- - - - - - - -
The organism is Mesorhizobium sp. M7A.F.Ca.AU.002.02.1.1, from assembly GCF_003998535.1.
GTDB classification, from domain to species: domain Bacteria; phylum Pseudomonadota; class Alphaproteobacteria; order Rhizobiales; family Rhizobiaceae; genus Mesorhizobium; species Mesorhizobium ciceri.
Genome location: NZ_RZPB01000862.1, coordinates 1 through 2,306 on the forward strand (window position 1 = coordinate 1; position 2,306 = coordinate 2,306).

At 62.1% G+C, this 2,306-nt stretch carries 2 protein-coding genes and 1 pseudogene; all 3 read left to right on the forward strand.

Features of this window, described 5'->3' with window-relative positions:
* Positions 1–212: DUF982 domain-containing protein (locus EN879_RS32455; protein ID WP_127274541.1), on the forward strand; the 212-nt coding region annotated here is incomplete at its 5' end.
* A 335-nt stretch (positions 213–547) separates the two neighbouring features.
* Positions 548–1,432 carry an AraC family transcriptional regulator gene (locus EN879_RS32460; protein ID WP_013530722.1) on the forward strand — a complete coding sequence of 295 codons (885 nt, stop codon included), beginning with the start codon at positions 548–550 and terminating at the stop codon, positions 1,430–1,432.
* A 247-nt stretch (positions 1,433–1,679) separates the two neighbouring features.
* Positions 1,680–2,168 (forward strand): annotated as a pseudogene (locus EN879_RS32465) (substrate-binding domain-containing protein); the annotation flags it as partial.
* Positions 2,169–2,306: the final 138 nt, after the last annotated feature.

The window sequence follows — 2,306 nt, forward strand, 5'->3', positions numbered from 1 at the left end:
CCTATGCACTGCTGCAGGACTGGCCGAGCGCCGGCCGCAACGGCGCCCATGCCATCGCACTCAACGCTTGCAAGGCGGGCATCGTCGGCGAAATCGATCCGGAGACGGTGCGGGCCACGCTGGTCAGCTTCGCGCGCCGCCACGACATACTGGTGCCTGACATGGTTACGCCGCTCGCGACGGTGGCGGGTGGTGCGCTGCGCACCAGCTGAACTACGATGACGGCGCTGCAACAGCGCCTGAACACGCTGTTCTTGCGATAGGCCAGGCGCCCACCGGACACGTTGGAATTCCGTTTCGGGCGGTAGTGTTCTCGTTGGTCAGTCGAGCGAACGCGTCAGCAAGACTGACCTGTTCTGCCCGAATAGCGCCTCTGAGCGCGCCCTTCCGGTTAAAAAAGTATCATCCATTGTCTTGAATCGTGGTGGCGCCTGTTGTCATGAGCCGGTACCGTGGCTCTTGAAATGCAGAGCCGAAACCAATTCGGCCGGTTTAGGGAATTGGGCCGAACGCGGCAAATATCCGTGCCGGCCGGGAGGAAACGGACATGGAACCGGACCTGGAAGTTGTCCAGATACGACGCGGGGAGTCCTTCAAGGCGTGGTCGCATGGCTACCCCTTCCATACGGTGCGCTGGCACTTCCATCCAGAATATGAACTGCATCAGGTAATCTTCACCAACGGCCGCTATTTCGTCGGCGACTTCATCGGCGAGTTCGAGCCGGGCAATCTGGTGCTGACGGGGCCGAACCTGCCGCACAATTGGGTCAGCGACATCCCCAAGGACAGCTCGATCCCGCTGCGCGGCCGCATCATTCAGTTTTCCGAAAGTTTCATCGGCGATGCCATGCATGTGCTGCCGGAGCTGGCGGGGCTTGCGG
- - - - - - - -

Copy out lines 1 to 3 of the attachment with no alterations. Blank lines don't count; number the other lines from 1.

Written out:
The organism is Mesorhizobium sp. M7A.F.Ca.AU.002.02.1.1, from assembly GCF_003998535.1.
GTDB classification, from domain to species: domain Bacteria; phylum Pseudomonadota; class Alphaproteobacteria; order Rhizobiales; family Rhizobiaceae; genus Mesorhizobium; species Mesorhizobium ciceri.
Genome location: NZ_RZPB01000862.1, coordinates 1 through 2,306 on the forward strand (window position 1 = coordinate 1; position 2,306 = coordinate 2,306).